Integrity. This is a term that we often hear connected with ‘character’,’ business dealings’, and ‘information’. We assume it means honesty, but Webster expands this meaning to include: sincerity, completeness, wholeness; a quality associated with a file (information) that is complete and uncorrupted; goodness, principle, purity, rectitude, soundness, uprightness, and virtue. And, thus, the word ‘integrity’ takes on a great depth of meaning with which we, as Christians and BCBP members, should reflect on.
Author Scott Morton, in his article on Integrity (Discipleship Journal, Issue 104, 1998), poses eight questions for people who are involved with and ministering to, or leading other people. People who teach catechism, Christian brothers and sisters who disciple or mentor others, lead small groups, are parents to family and extended family. In our BCBP community this would mean every one of us since one of our responsibilities as BCBP members is to reach out to others, to lead by example in bringing others closer to Christ … through the BCBP breakfasts, personal evangelism, action group meetings, governance meetings, etc.
Morton bases his questions on his reflections on Jesus’ scorching expose of the hypocritical Pharisees in Matthew 23. He believes that whatever our level of ministry responsibility, our integrity is too important to go unexamined and invites us to rate ourselves against Jesus’ guideposts for integrity.
Issue 1: Does my behavior match my teaching? (Matt 23:2-3)
In Jesus’ day the Pharisees were recognized as teachers, occupying special seats in the synagogues. But Jesus points out their basic flaw – their actions did not match their words. Albert Schweitzer, legendary missionary doctor to Africa, said, “Example is not the main thing in influencing others … it is the only thing.” Gandhi echoed the same refrain when he remarked, “Jesus Christ is a good man, but I can’t say the same for Christians.”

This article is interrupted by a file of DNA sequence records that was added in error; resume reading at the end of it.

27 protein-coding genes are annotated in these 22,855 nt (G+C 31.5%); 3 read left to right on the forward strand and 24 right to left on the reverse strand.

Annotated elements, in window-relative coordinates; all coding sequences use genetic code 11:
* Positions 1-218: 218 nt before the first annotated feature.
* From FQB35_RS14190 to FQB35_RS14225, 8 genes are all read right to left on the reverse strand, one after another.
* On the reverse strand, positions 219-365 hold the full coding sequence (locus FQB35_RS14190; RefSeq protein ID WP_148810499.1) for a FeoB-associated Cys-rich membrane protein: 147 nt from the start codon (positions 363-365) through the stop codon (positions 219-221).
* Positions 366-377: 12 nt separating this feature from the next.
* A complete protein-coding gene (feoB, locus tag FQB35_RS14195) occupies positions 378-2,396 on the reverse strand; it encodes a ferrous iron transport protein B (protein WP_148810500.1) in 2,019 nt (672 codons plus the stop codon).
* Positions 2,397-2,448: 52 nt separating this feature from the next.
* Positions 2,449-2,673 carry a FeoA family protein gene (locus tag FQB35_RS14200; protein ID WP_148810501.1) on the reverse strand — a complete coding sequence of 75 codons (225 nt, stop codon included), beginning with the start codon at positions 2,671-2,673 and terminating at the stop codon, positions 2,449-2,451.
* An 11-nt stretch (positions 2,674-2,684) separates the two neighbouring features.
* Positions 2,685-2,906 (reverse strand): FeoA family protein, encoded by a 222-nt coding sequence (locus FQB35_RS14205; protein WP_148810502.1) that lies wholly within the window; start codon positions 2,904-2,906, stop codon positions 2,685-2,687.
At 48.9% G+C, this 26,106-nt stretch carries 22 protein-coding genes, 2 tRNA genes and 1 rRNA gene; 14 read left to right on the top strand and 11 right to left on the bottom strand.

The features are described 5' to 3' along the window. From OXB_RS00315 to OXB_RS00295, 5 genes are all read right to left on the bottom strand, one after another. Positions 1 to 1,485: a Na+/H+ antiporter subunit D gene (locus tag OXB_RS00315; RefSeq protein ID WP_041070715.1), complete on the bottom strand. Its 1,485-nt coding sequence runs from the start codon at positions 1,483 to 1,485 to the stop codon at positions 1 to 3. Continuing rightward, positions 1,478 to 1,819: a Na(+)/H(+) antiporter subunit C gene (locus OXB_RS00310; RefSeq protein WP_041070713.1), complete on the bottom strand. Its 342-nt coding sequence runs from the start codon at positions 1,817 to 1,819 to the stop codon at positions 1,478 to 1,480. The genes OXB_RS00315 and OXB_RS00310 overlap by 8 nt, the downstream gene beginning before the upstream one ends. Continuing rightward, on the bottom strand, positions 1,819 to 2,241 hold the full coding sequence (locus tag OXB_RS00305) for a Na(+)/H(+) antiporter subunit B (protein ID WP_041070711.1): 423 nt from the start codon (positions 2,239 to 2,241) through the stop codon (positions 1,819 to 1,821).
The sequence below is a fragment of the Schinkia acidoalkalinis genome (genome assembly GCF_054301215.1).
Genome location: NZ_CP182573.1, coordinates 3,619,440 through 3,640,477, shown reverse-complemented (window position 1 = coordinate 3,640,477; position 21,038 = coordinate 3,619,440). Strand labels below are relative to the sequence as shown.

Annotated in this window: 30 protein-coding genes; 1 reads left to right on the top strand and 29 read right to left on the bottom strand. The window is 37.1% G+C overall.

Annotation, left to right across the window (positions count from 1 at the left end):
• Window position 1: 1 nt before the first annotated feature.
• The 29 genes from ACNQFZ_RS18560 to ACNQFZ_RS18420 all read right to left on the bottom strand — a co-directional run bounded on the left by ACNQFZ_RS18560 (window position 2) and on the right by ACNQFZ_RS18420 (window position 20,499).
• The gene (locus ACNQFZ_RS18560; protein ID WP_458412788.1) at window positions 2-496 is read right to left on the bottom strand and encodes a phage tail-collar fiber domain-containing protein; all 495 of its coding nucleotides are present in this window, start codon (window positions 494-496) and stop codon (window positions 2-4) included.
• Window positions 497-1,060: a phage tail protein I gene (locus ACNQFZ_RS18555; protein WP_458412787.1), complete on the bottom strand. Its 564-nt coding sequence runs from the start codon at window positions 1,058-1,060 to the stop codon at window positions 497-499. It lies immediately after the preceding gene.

Are we subject to the same accusation? For example: I exhort others to have a daily quiet time, 15 minutes prayer and 15 minutes scripture reading/reflection, but do I? I challenge others to live out their faith, but do I live out my faith? I encourage others to reach out to evangelize others, bring others to the breakfasts, but how many 1st timers have I brought to the breakfast in the last three months?
To lead with integrity means to practice what we preach. To walk our talk, as Fr. Herb puts it. It is a sad reflection on our personal integrity when someone remarks, “I like what he teaches, but I don’t respect him as a person.”
Issue 2: Do I lay heavy loads on my followers? (Matt 23:4)
Morton recounts one time when he was giving a weekend of talks; he was issuing stiff challenges to return to God, to listen to Him, to obey Him. A young woman approached him and in frustration she asked, “Why is it that every talk is a challenge? I need encouragement in my daily walk with God, not stiff challenges!” He realized then that you can over challenge people and, in doing so, actually, either directly or indirectly, turn them away from God. That it’s easier to challenge than to genuinely encourage.
Jesus doesn’t say it’s never right to challenge those you lead. But he pointed out that the Pharisees, when they threw out a challenge, did nothing to help their pupils carry the load. They just told them what to do, but not how or why they should do it. They failed to encourage them along the way.
If we teach about the importance of having a quiet prayer time with the Lord, do we help him/her get started … through practice sessions, by sharing practical devotional guides, by our example?
Issue 3: Am I trying to impress people? (Matt 23:5, also vv 6-12)
To announce their holiness, the Pharisees had gotten into the habit of lengthening the tassels on their clothing and enlarging the small leather boxes worn on the arm or forehead containing Old Testament texts (these were called phylacteries). They did this so that people would notice and comment on how holy they were.
We all long to be noticed by others. We want to complimented on our teachings, on our service, on the intenseness of our prayer time and worship during assemblies. If the desired to impress others is our weakness, we might say, “During my 2-hour prayer time, the Lord revealed to me …. “ The content of what the Lord revealed may be awesome and profound, but it would seem that the heart’s motive is to show off, to impress our listeners.